I talked with Casey, who told me they would drive up to the Mobile hospital from the Gulf Shores beach to see Buzz and to talk with the doctors. He said he would stay with Dad if he was still in NICU.
No one called me, but JoAnn Cardon-Glass (Caroline’s mom) had called twice and left messages. I didn’t feel like talking; I knew I would break down. It is so hard to see someone you’ve loved so long be in such distress as Buzz is in now. I wonder if surgery was the thing to do, but I know it was the only option we had before us because of the bleeding aneurysm.
Sunday, March 19, 2006 –
I woke up early, took a shower and shampooed, got dressed and went down to pay for my room. I went to see if the doctor had been in early.
When I got to NICU, his nurse Pat told me Buzz had had a bad night. Dr. Middleton had come in, too. I asked why they didn’t call me. She said Dr. Middleton felt I should get some rest. I know I can’t do anything to help, but I want to know what is going on. I feel so helpless, especially since Buzz and I are always organizing and getting things done. I am trusting God to get him through this.
They did a CAT scan last night and said there was no change. The swelling, breathing, nausea and fever has Dr. Gewin, his pulmonary doctor, and Dr. Middleton, his neurosurgeon, concerned. Dr. Gewin has called in an infectious disease specialist.
Dr. Middleton examined Buzz again before calling one in to talk to him. He said he was concerned about the fever and tried to explain to us what was going on. They do not know what is causing the fever and swelling in the neck. It is possible that the IV is the problem. I do hope and pray that they get a handle on the problem. I am at a loss to understand all this. Maybe God is trying to make the road bumpy for us and is testing my strength to endure.
Casey said he is not leaving until his dad is out of NICU. Caroline does not want to leave but needs to return to work. We will try to get a room for them in the Guest House so we can all be near his Dad.
We got a room and they will return the rental van to the airport and use my car while here. It makes no sense to have that added expense of the van when we are here at the hospital.
I am now trying to write this journal while Casey and Caroline go to the airport. I am so glad I have them with me at this trying time. I feel like sitting down and crying a river, but I have to stay strong and positive. It is tough!
I must think things will get better. I want to spend more years with Buzz. Our 38th anniversary is June 7th.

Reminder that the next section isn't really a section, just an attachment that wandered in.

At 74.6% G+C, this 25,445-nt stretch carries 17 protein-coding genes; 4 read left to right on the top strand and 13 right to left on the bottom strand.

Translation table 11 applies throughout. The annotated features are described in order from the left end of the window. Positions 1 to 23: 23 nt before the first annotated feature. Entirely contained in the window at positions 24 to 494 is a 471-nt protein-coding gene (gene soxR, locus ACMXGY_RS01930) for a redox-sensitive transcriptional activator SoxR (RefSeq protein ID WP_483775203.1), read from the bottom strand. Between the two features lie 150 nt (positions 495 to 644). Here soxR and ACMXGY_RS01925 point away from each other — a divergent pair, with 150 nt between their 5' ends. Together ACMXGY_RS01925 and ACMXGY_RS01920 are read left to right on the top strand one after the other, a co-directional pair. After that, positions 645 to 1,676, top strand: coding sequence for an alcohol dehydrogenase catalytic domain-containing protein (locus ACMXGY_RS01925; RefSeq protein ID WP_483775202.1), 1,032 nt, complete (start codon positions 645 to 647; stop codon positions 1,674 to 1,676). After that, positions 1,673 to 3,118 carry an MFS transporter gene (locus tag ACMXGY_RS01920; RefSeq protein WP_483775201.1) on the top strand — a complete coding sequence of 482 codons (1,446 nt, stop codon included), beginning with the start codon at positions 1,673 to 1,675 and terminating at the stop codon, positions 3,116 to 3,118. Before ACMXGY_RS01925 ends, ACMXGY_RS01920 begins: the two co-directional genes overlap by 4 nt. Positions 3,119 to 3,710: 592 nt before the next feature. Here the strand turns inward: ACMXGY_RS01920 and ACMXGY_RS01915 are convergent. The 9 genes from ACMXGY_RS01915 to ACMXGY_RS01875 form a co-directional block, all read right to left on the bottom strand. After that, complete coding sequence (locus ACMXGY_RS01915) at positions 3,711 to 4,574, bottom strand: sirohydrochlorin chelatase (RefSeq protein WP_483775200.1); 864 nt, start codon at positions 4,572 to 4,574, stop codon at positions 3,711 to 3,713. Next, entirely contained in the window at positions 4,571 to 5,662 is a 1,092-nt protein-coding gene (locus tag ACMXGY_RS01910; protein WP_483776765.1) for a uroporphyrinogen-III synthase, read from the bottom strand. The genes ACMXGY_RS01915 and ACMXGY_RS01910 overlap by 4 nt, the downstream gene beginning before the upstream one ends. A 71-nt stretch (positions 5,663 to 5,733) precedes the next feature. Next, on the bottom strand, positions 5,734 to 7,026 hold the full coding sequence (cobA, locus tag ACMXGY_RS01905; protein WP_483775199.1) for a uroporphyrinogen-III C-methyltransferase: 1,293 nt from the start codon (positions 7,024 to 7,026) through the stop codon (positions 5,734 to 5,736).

Dr. Gewin, the pulmonary specialist, just called my room. Buzz has clots in the back of his throat that are constricting his breathing. He tried to irrigate the clots, but this didn’t help. He has called in an ear, nose and throat specialist. If they have to, they will put the tube down his trachea to keep the breathing passage open.
Dr. Gewin said they were going to do a CAT scan of his neck and chest to see what is going on. I asked him if clots could cause the fever. He said it could, but he didn’t feel the fever should have been as high. We continue to hope for the best and hope good news will arrive soon.
Dr. Carter Bryars, the ear, nose and throat specialist, came. He felt a breathing tube might be the answer to help breathing, but they are waiting a bit. Later, a Dr. Steven Alsip of infectious diseases was called in to check on the fever. They put Buzz on two broad, heavy-duty antibiotics. We just hope for a miracle to shake this and not let pneumonia to set in.
By the night visit on Sunday, Buzz was breathing better.
Monday, March 20, 2006 –
Buzz was looking better and his fever was down some. He is able to breathe better but still tries to cough up fluid in his lungs. He opened his eyes and knew we were there for him. He squeezed my hand with his right hand. It is hard to see him struggling like this.
If he doesn’t get better, I know I will have to call our lawyer to get his living will sent here. I just pray that God will let him get better.
In the visits the rest of the day, he was stabilized. Dr. Middleton met with us and showed us the CAT scans and what he had done in surgery last Wednesday. We were encouraged but still hated to see Buzz struggling so hard. He is a fighter, as I am, hoping he can knock this out.
My dear friend Betty Hoffman of Memphis called me to talk after my 8:30 a.m. visit. She said she was sending a fruit basket to us at the Guest House on Monday.
Tuesday, March 21, 2006 –
The nurse called at about 7 a.m. to tell me she was putting a ventilator in the breathing tube. Dr. Gewin had ordered it to help Buzz breath. She called me to make it not come as a shock to me when visiting time arrived.
I paid for our rooms downstairs and went on to wait for visiting time. Casey and Caroline met me outside the NICU and I told them about Buzz having been vented. When we got in to see him, he was alert, eyes awake and he squeezed my hand. He was no longer having to struggle to breathe. Fever is still up and they have him on a cooling blanket. We talked to his nurse, Lisa, and visited with him. He knew we were there for him.